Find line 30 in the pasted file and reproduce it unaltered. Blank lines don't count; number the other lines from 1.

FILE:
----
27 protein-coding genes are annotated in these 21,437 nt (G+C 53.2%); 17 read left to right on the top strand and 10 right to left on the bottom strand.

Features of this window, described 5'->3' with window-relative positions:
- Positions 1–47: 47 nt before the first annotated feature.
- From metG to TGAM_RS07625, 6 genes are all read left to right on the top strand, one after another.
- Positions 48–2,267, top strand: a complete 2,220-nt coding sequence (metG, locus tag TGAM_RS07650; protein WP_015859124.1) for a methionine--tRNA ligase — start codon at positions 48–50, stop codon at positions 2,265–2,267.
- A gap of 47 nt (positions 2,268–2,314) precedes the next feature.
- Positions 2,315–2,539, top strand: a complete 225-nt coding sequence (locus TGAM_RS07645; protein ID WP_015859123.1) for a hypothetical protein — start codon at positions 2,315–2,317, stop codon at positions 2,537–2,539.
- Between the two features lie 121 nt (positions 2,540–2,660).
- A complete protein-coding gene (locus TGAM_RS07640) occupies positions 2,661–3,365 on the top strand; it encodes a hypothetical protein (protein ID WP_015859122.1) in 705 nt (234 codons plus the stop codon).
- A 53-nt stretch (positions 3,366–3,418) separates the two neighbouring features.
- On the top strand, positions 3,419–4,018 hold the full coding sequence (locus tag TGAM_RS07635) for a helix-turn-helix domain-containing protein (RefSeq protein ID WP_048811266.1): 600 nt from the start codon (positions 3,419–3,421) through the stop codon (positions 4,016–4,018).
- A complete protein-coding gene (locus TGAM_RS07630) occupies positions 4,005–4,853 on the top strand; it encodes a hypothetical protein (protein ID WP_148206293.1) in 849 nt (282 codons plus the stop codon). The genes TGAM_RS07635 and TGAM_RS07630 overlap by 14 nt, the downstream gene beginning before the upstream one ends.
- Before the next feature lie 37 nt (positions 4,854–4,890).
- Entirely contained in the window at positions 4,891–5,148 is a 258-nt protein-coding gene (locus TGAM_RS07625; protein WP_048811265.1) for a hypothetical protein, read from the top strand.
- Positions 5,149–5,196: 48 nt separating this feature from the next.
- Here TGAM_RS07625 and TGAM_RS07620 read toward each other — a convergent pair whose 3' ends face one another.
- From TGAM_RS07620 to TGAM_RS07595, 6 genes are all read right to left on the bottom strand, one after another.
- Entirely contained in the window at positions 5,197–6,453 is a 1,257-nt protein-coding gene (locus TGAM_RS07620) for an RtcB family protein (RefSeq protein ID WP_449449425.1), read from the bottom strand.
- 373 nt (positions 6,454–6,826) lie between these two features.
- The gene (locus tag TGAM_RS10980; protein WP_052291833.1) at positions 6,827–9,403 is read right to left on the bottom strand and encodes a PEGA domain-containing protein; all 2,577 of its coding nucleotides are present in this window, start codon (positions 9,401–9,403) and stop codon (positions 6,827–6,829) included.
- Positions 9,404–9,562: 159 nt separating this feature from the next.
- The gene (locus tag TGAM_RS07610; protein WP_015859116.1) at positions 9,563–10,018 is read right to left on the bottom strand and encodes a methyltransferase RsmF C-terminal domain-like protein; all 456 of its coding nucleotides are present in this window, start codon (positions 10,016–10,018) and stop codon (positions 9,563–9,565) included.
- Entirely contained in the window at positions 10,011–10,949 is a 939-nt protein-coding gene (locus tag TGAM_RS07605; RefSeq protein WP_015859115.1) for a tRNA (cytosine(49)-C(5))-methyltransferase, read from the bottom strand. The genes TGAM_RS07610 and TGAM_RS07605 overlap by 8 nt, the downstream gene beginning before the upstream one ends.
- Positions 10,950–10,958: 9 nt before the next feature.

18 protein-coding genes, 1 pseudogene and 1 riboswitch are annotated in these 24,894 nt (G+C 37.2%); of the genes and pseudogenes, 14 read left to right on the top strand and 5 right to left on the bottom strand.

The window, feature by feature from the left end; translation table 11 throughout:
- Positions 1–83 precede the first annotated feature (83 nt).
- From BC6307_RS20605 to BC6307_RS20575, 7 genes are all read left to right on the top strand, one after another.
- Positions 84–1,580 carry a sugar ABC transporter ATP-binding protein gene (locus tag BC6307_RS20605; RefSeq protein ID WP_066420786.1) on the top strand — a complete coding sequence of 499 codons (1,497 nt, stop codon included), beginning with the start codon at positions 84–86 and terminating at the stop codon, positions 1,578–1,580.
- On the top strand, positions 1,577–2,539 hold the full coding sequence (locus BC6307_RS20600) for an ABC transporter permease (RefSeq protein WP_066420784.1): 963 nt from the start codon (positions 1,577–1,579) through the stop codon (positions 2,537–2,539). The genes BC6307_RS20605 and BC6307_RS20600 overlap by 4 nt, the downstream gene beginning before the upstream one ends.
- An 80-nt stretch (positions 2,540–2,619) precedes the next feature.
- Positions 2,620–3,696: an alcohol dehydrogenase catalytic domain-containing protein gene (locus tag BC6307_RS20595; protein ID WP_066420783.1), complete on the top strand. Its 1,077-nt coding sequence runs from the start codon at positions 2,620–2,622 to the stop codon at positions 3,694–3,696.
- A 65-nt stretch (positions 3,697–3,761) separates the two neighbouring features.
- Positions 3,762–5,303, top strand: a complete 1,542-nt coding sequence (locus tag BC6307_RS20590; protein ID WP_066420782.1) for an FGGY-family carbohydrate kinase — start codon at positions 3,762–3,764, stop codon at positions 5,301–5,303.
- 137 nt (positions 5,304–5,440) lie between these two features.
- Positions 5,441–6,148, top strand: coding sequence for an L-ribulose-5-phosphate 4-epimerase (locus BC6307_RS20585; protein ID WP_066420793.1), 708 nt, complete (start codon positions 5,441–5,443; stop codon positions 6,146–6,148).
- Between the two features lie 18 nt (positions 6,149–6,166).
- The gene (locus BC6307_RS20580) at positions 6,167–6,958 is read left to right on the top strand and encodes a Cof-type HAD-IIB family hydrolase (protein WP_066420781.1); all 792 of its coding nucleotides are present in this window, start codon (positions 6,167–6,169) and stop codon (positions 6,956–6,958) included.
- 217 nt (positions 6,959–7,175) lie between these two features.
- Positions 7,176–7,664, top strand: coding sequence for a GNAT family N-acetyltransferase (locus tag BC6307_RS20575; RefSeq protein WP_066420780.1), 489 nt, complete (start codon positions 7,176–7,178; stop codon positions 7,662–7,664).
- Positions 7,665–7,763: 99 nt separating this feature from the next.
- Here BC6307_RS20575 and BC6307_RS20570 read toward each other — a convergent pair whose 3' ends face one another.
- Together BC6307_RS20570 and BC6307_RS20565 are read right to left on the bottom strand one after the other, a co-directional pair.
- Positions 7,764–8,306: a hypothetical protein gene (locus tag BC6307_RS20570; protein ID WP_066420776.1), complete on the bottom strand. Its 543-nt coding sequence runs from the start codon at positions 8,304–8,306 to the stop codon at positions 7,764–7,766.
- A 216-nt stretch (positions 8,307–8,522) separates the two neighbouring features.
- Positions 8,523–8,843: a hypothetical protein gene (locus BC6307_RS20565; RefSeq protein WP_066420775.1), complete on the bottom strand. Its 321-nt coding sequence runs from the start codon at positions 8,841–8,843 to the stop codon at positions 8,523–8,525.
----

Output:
- On the top strand, positions 1,577–2,539 hold the full coding sequence (locus BC6307_RS20600) for an ABC transporter permease (RefSeq protein WP_066420784.1): 963 nt from the start codon (positions 1,577–1,579) through the stop codon (positions 2,537–2,539). The genes BC6307_RS20605 and BC6307_RS20600 overlap by 4 nt, the downstream gene beginning before the upstream one ends.